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Who Cares About Price?

 

A REALTOR® once told me, “If you ever want to lose somebody at hello, just say ‘statistics.’” Maybe the same can be said for “economics” – but tuning out fundamental economic concepts like supply and demand turns a blind eye to forces that shape the price of everything. Most people pay attention to the bottom line if the price is big enough. The price of real estate certainly gets buyers’ and sellers’ attention, so the economics behind it matters.

 

The bottom line for price is that it’s dictated by a meeting of minds between sellers and buyers. REALTORS® know that without that, there’s no deal. Who knew basic economics could be so simple and intuitive?

 

Of course, getting agreement on the price at which real estate can trade hands is rarely simple. That’s because psychology and expectations play such a major role. Many factors influence psychology and expectations, including the news media, family, and friends. Mindset affects both buyers and sellers, and can affect entire markets when a big enough group of buyers and/or sellers hold a similar mindset.

 

Predicting shifts in prevailing crowd psychology among buyers and sellers with any precision is difficult to say the least. However, the monthly trend for the number of months of inventory provides an important glimpse into the near future for price trends.

 

The number of months of inventory reflects how long it would take to completely liquidate inventories at the end of the month given current sales activity. The monthly trend for months of inventory is the thing to watch. If its trend drops to unusually low levels and stays there, demand is outstripping supply and big price increases should be expected. If its trend climbs to abnormally high levels and stays there, price stagnation and erosion is likely. The longer the trend persists, the more likely an outright price correction may occur.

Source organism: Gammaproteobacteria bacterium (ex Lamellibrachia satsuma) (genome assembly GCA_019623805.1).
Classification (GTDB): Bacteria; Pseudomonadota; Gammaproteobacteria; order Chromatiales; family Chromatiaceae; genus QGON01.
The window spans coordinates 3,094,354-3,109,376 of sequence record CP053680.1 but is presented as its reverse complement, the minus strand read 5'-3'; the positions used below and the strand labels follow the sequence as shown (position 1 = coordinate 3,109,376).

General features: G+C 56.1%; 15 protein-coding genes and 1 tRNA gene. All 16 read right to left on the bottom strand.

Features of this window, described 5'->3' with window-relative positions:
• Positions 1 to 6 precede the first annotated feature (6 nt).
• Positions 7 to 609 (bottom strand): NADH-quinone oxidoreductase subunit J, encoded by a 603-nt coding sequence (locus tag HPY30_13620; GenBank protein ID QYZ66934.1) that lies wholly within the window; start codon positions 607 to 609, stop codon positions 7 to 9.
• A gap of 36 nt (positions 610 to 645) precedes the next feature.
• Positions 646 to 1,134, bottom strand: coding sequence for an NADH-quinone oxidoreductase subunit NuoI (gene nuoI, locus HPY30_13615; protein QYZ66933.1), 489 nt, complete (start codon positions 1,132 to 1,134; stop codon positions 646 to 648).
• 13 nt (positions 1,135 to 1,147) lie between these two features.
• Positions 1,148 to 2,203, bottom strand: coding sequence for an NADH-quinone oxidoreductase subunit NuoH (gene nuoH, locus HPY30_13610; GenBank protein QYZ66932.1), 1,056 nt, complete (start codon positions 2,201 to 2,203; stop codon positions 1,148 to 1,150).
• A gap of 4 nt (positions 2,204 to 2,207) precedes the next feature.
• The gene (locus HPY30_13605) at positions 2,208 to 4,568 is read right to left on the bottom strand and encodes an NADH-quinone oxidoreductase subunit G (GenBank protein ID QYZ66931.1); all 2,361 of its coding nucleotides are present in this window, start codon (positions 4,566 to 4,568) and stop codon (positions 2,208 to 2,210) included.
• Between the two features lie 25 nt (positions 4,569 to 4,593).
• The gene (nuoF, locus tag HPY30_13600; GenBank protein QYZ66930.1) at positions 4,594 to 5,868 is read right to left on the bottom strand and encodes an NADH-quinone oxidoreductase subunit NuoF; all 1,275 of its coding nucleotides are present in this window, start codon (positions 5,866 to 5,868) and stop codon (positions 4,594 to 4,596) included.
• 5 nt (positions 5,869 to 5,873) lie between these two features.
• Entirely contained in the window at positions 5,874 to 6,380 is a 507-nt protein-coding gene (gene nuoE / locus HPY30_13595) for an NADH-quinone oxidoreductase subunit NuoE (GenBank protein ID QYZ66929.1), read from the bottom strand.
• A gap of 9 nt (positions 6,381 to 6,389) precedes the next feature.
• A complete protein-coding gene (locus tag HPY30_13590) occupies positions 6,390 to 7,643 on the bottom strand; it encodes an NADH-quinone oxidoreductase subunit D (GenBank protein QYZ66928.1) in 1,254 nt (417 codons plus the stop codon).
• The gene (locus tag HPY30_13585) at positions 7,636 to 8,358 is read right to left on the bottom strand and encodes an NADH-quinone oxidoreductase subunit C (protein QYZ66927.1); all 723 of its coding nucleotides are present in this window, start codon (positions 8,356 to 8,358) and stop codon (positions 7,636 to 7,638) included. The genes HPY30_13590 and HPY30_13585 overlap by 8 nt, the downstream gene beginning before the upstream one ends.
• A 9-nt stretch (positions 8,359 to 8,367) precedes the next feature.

In the absence of an economic shock, like an abrupt and lasting drop in employment, supply declines in response to lower demand. If supply falls quickly enough, an outright price correction is prevented. In the absence of financial distress or other motivation, sellers unwilling to accept offers too far below asking price either hold out awaiting “the right buyer” (i.e. one whose offer comes close enough to asking) or they take it off the market until demand improves. Whether the listing is taken off the market once it expires or languishes on the market unsold, supply effectively declines until there’s a shift in buyer and/or seller mindset when it comes to price.  That’s why real estate prices are, in the parlance of economists, “sticky downward” as sales activity recedes.

 

Few sellers are eager to accept offers well under what their neighbour sold for (presuming their homes are reasonably comparable). A major and sudden price correction requires more sellers to drop their asking price en masse than is typically the case in the absence of an economic cataclysm.

 

While the timing as to where in a housing market cycle one buys and sells matters, typical real estate market dynamics in a growing economy mean that prices don’t go down as much as they go up over the long term. REALTORS® know this. Everybody else should too.

 

Greg Klump

http://www.creacafe.ca

 

 

 

 

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